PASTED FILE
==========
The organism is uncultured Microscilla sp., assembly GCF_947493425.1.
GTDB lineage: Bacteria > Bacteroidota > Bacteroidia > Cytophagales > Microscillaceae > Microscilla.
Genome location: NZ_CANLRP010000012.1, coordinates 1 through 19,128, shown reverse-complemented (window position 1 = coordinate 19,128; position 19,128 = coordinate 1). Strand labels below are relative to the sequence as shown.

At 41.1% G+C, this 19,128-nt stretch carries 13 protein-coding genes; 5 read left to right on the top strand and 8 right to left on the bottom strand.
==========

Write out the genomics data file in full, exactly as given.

The organism is uncultured Microscilla sp., assembly GCF_947493425.1.
GTDB lineage: Bacteria > Bacteroidota > Bacteroidia > Cytophagales > Microscillaceae > Microscilla.
Genome location: NZ_CANLRP010000012.1, coordinates 1 through 19,128, shown reverse-complemented (window position 1 = coordinate 19,128; position 19,128 = coordinate 1). Strand labels below are relative to the sequence as shown.

At 41.1% G+C, this 19,128-nt stretch carries 13 protein-coding genes; 5 read left to right on the top strand and 8 right to left on the bottom strand.